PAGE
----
Calling On ‘The People’ to Rekindle Democracy’s Promise
Aspiring authoritarian leaders and populist politicians are encouraged by divisive politics within mainstream political parties. They feel emboldened by blatant attacks on civil liberties by seasoned autocrats such as Russian President Vladimir Putin or Turkish President Recep Tayyip Erdogan.
Enthusiasm over democracy's expansion in the 1990s was followed by a more sober assessment of its dividends in the 2000s. By the end of this third decade since the fall of communism, skepticism has set in and political leaders openly talk about preferences for more illiberal forms of democracy.
Political regimes from Poland, Hungary and Czech Republic to Serbia, Romania and Bulgaria have turned their backs on liberal notions of democracy by branding them as Western impositions.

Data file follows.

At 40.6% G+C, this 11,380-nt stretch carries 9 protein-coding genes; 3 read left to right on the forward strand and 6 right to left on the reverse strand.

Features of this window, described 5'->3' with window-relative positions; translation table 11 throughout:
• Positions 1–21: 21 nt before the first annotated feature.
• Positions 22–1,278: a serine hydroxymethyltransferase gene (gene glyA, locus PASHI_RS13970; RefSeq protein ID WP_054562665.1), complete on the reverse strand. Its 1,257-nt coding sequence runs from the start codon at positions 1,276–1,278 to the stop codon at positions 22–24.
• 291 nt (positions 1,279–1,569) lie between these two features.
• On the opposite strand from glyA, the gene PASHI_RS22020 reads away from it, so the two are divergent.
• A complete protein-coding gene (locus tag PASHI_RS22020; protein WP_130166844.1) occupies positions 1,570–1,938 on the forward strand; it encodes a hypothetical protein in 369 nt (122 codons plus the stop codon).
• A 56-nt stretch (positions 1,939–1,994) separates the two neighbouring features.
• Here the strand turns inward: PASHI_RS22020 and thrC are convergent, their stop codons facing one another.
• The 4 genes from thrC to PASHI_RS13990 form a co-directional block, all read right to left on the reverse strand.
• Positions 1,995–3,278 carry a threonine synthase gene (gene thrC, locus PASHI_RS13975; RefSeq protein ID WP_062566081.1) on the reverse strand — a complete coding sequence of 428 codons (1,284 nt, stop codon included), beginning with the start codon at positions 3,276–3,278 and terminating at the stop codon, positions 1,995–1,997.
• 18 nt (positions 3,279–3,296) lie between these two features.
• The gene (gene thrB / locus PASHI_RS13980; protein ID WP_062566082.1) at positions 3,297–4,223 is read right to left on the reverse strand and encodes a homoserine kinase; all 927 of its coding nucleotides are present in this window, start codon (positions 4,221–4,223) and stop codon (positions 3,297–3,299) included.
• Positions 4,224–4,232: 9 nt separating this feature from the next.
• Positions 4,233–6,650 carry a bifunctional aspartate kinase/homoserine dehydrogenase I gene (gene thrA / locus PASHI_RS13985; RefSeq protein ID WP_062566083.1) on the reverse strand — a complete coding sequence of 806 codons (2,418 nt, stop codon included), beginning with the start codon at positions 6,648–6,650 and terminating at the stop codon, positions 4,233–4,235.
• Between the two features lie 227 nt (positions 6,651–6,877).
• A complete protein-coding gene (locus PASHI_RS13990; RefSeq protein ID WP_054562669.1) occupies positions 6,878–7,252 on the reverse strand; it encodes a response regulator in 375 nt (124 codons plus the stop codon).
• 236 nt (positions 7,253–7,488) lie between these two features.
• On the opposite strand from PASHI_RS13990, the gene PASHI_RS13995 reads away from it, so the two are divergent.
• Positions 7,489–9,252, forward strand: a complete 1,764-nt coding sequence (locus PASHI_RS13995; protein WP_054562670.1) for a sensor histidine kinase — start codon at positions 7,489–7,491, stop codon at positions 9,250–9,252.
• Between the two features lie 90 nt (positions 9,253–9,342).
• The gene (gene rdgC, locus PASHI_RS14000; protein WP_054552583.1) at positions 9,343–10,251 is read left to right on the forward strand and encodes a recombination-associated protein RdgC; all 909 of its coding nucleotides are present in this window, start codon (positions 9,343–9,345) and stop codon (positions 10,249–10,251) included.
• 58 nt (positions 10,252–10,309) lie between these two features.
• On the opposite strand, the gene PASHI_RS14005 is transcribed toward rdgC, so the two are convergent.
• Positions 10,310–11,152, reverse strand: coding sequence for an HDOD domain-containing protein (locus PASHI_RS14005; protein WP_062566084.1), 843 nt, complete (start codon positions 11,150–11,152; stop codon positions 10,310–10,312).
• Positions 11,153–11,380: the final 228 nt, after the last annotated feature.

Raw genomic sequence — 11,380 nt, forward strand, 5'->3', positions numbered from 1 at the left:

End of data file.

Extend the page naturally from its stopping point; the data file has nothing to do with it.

In doing so, they have stripped democracy of its constitutive parts in favour of a more minimalistic version built around the act of free and fair elections. They then use election results as a carte blanche to exert uninhibited power without any cumbersome checks and balances.
In the process, they have assaulted the judiciary, weakened parliamentary oversight, interfered in independent media and stifled civil society and freedom of expression.
As a result, although the Central and Eastern Europe region remains "democratic", the past decade has not brought significant advancements in the quality of democracy. Rather, it has seen the phenomenon of democratic backsliding, a constant reminder of creeping authoritarianism and populism.
The Global State of Democracy 2019 report by the International Institute for Democracy and Electoral Assistance (International IDEA) dedicates a chapter to the state of democracy in Europe. It provides a health check...